In a matrix organization, or any large global multi-national, it is easy for teams that start out aiming to be agile and nimble to become ever more complex. We might form a team to tackle a particular challenge, serve a large global customer or introduce a new bot. Initially we might have 3-4 people who have relevant specific expertise… and then one or two more people get added to the team as we try to get buy-in across the organization. A few more people join later to represent functions that might be affected by the team’s mission. Then a few more are enrolled so as to make sure that all relevant people have been consulted. Before we know it the team is growing to 12, 15 people.
This is a mistake. Over 40 years of research into teams by Professor Hackman at Harvard University has shown us that for most issues the most effective teams are made up of 4 to 6 people – with 10 usually being the absolute maximum. In one example, the time it took patients to come through an emergency department dropped by 3 hours, or over 40%, after the A&E teams of 30 were divided up into ‘pods’ of 6.
As Stanford Professor Bob Sutton explains, “as a group expands further, each member devotes more time to coordination chores (and less time to actually doing the work), more hand-offs between the growing cast of members are required (creating opportunities for miscommunication and mistakes), and because each member must divide his or her attention among a longer list of colleagues, the team’s social glue weakens (and destructive conflict soars).”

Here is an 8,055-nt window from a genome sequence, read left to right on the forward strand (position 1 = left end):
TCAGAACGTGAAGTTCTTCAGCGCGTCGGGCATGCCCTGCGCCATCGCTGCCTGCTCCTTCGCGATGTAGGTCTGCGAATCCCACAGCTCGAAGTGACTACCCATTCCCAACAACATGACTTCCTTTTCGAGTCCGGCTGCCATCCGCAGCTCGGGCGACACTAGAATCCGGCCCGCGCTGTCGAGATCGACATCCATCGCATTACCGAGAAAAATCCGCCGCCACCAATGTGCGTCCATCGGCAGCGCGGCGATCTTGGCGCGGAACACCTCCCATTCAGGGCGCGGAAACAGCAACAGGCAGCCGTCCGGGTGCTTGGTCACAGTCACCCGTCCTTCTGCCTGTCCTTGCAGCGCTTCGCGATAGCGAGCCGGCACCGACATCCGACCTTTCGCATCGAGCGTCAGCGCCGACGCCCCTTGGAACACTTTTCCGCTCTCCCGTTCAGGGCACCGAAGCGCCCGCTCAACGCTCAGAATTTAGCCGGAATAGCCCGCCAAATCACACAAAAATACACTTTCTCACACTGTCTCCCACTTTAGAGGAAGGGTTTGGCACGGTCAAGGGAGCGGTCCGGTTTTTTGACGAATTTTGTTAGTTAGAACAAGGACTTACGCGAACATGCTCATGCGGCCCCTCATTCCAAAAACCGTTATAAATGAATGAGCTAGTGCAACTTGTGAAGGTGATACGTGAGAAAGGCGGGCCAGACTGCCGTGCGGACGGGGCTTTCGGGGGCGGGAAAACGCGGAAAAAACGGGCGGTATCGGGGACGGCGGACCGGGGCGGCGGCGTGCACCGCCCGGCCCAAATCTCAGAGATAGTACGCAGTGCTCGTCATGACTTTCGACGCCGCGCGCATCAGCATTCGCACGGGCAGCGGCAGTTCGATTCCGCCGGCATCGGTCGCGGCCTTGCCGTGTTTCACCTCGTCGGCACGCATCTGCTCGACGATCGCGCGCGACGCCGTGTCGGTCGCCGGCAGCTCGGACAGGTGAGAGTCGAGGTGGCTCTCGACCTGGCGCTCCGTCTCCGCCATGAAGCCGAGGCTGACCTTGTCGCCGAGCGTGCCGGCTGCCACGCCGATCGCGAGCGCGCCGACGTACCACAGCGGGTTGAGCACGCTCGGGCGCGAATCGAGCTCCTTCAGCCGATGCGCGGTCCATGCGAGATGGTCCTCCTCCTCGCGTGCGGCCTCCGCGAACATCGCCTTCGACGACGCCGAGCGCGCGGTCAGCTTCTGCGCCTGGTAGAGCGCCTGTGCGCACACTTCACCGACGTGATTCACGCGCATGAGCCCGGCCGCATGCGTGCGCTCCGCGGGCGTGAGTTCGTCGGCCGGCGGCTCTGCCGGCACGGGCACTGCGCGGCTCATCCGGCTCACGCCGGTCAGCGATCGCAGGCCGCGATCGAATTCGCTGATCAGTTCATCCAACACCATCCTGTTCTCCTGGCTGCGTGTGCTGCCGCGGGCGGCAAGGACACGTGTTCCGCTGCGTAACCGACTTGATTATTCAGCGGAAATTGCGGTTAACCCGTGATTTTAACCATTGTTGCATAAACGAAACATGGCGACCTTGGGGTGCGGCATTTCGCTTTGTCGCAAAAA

So next time there’s a request (or an announcement) that a new member is joining your team – share these findings and challenge who can be released to allow this new person to join. Or if you notice the mission has changed or creeped since the initial team was formed, suggest that we take stock of who still needs to be on the team, or whether a fresh team should be set up and the old one disbanded. If conflict and bureaucracy keep getting in the way of your team getting things done, a simple reduction in numbers, or division into smaller units, could be all that you need to do to get things moving again.
In our training programs we use a model “the magic numbers of community” that shows how different sized groups of individuals cooperate more effectively in teams, groups, communities and networks. If we organize our work around these principles we can radically improve our collaboration.
Anything to avoid being part of the 18th meeting of the Global Expenses Form Committee!
To find out more about how to simplify work in a matrix, download our white paper ‘Matrix management: Beyond structure to winning ways of working’.